Autism asks challenging questions, begs us to think outside the box and then...Autism Answers! Musings, shared family stories, book reviews, and short fiction. My posts are rarely specifically about autism or parenting. They are, however, almost always stories grown from the fertile and organic thinking soil that can be found where the two come together.
Logging into someone else's social media account and checking out their ads, newsfeeds, recommended posts/videos can be a healthy exercise.
It happened to me accidentally many years ago, when I was still new to the internet, and it genuinely freaked me out. One of my sons had used my computer to check his Facebook feed and didn't log out. When I later opened the app I was shocked. The world was behaving strangely! It was weird and unfamiliar. For a few moments I literally felt lost and worried. What had I missed?
I quickly figured out what was going on and got over my confusion, but that shock taught me something that stayed with me.
The conversations, the ads, the shared videos and photos, they were a peek into a different world. One that was not created for me, one that was not specifically tailored by an algorithm that pays attention to my likes and dislikes, my comments and where my screen lingers, but was instead tailored to my son; who he was at the time.
Yet, these were all conversations, interests, quotes, and products that are part of the world I live in. Just because they aren't pushed my way doesn't mean they aren't influencing my environment, which influences me.
In the example of my son's feed, it was mostly anime, ads for video games, and people complaining about the world.
But I have seen even more since then.
For example, did you know that lots of people find it clever to make fun of people who think differently than themselves? Call them stupid and stuff? I thought that was only outliers, people struggling with social skills, and/or people with the job of agitating in order to create activity and misinformation. But it is far more common than I thought, which is good for me to understand.
Also, did you know make-up is still a thing? Like, a big thing? I thought it mostly died out for mainstream use when I stopped using it at nineteen. But turns out, according to the push from advertisers and influencers on a friend's Instagram feed, it's not only still a big deal but there are a gazillion ways to wear it, equally as many reasons to wear it, and don't worry there are ways to look like you're not wearing it while you wear it so you can simply be naturally pretty because - duh - everyone should want to be pretty but also you should be confident in your natural beauty without makeup or a filter but here is a filter and makeup tutorials and reviews and promo codes because let's be serious you can't compete with those of us wearing it if you don't wear it. <--- I would not have survived as a young girl in this world.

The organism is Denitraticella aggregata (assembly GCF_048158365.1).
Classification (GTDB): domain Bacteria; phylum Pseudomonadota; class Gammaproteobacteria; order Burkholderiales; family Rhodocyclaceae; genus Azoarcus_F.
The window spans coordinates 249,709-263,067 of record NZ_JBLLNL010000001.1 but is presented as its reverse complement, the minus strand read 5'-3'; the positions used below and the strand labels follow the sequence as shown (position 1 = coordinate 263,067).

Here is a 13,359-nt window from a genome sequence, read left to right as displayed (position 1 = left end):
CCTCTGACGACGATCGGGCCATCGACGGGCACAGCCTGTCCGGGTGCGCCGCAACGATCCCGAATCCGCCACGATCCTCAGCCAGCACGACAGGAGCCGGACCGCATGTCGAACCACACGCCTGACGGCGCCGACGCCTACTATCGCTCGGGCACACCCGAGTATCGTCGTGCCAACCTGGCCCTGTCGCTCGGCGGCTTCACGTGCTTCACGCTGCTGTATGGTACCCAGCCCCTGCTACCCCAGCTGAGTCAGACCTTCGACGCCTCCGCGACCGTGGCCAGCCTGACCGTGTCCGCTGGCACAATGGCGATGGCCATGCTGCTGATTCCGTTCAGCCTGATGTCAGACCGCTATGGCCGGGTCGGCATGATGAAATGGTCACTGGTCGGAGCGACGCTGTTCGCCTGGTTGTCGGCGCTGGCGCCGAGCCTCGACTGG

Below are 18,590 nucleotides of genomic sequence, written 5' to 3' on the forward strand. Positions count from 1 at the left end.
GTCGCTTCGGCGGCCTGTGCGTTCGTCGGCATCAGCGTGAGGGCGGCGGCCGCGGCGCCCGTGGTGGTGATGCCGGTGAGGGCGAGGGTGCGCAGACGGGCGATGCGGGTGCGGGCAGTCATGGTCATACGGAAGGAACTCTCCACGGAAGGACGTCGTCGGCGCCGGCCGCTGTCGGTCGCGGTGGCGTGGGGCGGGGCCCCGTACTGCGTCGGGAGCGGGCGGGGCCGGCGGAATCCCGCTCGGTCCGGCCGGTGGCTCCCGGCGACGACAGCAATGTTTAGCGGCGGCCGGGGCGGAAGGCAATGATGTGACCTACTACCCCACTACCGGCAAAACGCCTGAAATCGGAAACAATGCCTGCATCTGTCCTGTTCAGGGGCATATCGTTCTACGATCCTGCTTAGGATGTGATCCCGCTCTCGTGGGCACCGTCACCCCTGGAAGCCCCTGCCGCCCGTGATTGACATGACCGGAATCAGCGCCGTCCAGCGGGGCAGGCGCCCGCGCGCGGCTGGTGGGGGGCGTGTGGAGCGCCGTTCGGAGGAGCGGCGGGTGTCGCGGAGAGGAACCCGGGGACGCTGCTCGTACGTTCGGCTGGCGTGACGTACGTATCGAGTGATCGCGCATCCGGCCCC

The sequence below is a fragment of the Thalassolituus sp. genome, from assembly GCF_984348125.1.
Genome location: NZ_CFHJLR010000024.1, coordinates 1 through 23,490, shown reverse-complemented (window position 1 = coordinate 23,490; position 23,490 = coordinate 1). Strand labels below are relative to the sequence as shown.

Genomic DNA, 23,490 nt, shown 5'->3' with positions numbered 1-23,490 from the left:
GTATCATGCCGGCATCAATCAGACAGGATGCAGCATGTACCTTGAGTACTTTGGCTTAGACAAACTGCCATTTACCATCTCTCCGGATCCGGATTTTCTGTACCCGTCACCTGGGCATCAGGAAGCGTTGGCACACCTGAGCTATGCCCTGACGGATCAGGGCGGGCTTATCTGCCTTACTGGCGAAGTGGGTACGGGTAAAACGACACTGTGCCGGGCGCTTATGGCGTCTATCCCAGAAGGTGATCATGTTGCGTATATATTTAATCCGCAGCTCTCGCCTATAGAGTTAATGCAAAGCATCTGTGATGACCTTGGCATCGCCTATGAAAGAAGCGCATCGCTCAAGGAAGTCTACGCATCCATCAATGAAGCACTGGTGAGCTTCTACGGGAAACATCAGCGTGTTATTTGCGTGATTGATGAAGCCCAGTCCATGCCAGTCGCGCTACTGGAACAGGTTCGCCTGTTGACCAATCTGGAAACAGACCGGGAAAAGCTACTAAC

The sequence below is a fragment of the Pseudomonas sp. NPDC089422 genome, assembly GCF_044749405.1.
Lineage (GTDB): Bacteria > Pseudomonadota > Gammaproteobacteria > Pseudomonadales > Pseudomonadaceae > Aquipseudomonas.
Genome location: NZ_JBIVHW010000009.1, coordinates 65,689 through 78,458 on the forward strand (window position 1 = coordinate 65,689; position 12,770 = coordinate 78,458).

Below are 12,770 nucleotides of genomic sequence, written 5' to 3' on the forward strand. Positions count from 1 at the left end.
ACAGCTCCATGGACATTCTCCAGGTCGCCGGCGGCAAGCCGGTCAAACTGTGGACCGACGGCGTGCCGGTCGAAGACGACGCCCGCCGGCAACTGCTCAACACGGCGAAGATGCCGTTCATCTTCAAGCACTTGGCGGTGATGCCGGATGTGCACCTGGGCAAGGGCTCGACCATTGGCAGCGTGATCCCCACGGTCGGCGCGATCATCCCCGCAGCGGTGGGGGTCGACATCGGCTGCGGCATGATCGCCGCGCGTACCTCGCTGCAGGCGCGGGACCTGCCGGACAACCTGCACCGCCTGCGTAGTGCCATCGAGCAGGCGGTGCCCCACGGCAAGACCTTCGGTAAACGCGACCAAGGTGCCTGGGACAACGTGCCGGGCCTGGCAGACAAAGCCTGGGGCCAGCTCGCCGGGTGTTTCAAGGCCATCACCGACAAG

I don't notice this stuff because I don't see this stuff, not really. Oh, there are make-up aisles and ads on the sides of buses, but I don't see them, not really. It's when someone I'm with looks, perks up, click's "like" with their attention that I see it.
And I notice sometimes a person yelling obscenities at other drivers, calling them stupid and stuff, when they don't like something they did, or something they almost did, but I don't really think of it as how a lot of people are. I think of it as uncommon.
It doesn't really effect me to notice for a moment. Because I don't stay in these environments, seeing for a moment doesn't mean much.
What does effect me is the affect it is having around me, on the people I spend time with, the people I live in the world with. And, conversely, my own world, the one that is cultivated more for me and my interests, though it may seem alien to others is of consequence to them.
We can't truly learn from each other if we are too completely unaware of where other people's ideas are growing out from. If we are entirely clueless to the behaviours, comments, images, beliefs being targeted and consumed by each other, we become unable to truly understand each other.
Having diverse stories around us, people, books, films, news, opinions from places and times we are not from and where we don't stay, this is a meaningful way to grow our understanding of each other. Our similarities and differences. Needs that some might have that others rarely see. etc.
But it is also useful to simply, sometimes, visit a drastically different person's echo chamber. Log into their social media for a bit, if they're comfortable with it. Invite them to visit yours.
It can be shocking! Sometimes uncomfortable, sometimes simply boring, but always a little peek at what is "normal" to someone that is not you can remind us that "normal" is a creation.
For example, did you know it is normal for a lot of people to care about cars?! I have a little brother who cares so much about cars, about their shape and how well they're made and how they might change, that I used to think he must be alone in the universe. Guess what. NOPE! Oh, he might be alone in the specific way he gets emotional over the future of cars, but he is not alone in caring. Not by a long shot! In fact, cars is an extremely normal thing to care about, turns out. Interestingly, that particular brother of mine is not generally considered normal.